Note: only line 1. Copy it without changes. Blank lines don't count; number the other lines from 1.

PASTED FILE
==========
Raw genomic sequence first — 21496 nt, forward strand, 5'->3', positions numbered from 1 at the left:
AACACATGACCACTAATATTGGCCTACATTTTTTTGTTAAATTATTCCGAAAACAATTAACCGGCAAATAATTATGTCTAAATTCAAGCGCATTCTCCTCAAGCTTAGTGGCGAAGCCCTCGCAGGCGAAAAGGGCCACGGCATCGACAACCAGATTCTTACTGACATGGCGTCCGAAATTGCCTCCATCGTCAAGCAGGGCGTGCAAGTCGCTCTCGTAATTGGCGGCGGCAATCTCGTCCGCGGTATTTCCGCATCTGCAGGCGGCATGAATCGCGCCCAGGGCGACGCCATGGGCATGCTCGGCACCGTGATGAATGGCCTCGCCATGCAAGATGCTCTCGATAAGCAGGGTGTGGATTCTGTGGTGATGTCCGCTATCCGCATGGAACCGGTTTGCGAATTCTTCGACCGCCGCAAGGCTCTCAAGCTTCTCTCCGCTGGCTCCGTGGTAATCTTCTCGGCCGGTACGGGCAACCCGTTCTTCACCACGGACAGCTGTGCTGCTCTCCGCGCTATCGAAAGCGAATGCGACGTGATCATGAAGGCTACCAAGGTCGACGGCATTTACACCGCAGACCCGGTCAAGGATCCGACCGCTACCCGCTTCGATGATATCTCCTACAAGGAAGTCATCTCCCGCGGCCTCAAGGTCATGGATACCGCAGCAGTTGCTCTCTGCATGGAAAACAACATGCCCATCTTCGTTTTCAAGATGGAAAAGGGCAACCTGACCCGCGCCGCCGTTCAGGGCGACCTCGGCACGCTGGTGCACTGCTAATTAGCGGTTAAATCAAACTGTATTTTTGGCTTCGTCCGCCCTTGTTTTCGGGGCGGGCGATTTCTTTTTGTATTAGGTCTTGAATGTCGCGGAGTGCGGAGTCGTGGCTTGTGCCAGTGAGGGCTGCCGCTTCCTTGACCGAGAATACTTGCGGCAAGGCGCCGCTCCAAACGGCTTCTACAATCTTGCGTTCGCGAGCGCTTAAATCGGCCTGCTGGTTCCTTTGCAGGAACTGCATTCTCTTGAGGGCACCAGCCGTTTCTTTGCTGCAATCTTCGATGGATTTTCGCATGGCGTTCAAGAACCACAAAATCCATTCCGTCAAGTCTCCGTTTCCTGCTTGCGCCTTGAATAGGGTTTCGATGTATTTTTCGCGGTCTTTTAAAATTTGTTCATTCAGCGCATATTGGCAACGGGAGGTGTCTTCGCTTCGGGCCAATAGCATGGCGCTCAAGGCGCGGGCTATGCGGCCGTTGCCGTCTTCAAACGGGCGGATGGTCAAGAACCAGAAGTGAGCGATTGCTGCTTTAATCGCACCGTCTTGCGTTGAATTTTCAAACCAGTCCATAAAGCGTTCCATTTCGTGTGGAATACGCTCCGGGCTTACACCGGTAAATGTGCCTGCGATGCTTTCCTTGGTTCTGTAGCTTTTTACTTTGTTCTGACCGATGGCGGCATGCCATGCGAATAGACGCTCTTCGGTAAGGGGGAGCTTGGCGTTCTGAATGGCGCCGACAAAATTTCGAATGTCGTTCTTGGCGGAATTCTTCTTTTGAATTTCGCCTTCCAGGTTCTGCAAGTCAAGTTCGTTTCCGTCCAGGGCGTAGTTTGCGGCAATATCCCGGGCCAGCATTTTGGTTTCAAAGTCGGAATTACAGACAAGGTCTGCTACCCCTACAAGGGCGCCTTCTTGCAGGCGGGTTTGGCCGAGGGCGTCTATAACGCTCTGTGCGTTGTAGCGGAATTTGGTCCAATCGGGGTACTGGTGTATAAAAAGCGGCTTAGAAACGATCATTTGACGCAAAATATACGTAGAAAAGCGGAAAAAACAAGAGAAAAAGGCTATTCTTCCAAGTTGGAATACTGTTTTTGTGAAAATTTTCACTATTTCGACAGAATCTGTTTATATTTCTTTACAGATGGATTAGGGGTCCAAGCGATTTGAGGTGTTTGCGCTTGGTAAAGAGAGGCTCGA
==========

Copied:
Raw genomic sequence first — 21496 nt, forward strand, 5'->3', positions numbered from 1 at the left: